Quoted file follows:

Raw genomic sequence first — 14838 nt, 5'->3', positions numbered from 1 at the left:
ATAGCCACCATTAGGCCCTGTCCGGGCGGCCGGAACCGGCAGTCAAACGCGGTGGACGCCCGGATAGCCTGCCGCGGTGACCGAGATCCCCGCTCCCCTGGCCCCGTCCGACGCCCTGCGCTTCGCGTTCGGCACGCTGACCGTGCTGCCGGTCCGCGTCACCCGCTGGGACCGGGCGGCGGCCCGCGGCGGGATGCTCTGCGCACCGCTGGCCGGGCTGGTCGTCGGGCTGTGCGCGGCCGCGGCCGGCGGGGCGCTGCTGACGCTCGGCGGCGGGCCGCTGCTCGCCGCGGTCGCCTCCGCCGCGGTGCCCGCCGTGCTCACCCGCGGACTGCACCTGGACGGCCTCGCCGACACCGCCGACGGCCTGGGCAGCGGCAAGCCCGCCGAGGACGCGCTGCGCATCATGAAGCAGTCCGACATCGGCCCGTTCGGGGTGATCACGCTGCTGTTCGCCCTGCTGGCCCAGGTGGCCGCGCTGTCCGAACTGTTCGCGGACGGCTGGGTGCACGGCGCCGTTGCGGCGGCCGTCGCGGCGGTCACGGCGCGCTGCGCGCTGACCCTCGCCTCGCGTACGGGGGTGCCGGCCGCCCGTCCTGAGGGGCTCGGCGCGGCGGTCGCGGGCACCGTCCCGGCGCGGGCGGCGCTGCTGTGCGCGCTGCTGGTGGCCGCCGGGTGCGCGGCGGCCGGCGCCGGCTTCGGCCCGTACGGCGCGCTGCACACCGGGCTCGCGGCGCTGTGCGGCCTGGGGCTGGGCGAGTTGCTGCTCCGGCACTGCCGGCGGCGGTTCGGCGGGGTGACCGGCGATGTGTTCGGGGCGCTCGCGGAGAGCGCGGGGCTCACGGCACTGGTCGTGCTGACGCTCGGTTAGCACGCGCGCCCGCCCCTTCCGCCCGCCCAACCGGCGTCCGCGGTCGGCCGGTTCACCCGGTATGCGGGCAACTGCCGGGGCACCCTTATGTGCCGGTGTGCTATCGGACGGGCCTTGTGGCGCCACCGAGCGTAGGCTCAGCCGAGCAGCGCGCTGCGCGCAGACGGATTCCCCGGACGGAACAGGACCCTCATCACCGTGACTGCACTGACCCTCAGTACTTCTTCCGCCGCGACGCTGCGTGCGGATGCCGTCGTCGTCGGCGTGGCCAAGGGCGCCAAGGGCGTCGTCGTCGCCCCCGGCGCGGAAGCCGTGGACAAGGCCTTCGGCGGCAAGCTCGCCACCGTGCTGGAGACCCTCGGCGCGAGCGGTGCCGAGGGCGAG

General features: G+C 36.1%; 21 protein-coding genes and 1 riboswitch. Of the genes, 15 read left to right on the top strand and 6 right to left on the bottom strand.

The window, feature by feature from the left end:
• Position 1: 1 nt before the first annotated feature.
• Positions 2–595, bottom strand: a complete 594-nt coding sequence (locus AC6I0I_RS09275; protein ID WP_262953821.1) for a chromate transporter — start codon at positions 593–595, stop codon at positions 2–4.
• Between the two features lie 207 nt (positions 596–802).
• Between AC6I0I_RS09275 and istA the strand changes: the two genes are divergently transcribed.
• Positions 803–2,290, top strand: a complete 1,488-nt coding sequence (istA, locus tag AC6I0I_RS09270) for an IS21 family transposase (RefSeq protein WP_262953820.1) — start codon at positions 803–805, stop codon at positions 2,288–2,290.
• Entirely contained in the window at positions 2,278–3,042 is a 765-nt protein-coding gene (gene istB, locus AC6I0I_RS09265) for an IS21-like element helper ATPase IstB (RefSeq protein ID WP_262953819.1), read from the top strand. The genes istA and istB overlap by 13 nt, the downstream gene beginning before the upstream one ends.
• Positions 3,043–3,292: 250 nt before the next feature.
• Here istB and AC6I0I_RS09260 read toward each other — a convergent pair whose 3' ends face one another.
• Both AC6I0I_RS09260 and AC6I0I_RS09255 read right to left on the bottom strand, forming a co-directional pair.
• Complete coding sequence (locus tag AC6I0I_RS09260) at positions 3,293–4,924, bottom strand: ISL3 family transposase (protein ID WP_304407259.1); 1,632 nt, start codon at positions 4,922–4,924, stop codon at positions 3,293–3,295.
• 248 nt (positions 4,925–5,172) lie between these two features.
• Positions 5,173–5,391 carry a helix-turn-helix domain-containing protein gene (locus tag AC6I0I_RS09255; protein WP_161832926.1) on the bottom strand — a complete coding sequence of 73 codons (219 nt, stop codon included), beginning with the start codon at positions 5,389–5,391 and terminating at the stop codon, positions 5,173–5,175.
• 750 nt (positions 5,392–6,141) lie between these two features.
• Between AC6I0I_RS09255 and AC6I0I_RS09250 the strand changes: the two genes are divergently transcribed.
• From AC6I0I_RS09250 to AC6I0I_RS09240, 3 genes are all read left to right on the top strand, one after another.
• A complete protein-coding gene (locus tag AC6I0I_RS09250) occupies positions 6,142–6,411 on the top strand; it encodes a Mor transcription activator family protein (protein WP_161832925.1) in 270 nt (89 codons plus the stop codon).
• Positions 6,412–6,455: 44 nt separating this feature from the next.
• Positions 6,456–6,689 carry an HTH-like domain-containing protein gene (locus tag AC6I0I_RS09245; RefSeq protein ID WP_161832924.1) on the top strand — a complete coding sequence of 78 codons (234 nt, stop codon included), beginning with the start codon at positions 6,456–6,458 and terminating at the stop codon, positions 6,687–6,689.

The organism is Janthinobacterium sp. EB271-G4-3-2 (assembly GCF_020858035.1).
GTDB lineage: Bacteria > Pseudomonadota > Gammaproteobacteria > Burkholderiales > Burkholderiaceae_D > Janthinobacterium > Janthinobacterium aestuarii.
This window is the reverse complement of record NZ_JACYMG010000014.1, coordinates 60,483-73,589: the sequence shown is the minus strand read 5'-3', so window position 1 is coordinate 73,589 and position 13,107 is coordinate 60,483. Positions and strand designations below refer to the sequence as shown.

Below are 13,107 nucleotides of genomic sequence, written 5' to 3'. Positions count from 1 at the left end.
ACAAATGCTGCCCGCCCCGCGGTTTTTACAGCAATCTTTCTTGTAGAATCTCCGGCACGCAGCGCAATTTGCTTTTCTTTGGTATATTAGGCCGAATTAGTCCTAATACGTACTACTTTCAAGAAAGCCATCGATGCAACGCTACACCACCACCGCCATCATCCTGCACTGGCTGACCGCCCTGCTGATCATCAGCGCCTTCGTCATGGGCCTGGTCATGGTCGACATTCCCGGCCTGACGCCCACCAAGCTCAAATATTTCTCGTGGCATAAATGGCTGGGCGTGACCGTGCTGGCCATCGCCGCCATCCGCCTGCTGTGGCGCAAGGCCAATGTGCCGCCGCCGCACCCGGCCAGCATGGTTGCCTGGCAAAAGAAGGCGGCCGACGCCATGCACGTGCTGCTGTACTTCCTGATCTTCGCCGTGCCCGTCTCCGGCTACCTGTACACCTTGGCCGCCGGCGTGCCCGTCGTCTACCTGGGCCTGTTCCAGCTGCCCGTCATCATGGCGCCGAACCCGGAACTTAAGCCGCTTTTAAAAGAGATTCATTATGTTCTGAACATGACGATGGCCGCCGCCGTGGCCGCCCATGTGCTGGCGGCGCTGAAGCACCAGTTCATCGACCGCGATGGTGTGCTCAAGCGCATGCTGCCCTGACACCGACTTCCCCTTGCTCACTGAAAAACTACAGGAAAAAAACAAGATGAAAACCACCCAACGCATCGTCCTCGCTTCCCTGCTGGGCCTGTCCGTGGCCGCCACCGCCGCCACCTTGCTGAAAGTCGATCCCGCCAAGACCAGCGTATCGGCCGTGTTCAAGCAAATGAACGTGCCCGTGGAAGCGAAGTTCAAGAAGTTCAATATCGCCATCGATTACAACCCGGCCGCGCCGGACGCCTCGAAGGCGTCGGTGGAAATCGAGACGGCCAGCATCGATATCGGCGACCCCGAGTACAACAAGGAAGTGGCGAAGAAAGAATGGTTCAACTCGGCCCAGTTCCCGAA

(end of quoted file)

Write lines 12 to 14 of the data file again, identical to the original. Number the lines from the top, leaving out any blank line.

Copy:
• Here istB and AC6I0I_RS09260 read toward each other — a convergent pair whose 3' ends face one another.
• Both AC6I0I_RS09260 and AC6I0I_RS09255 read right to left on the bottom strand, forming a co-directional pair.
• Complete coding sequence (locus tag AC6I0I_RS09260) at positions 3,293–4,924, bottom strand: ISL3 family transposase (protein ID WP_304407259.1); 1,632 nt, start codon at positions 4,922–4,924, stop codon at positions 3,293–3,295.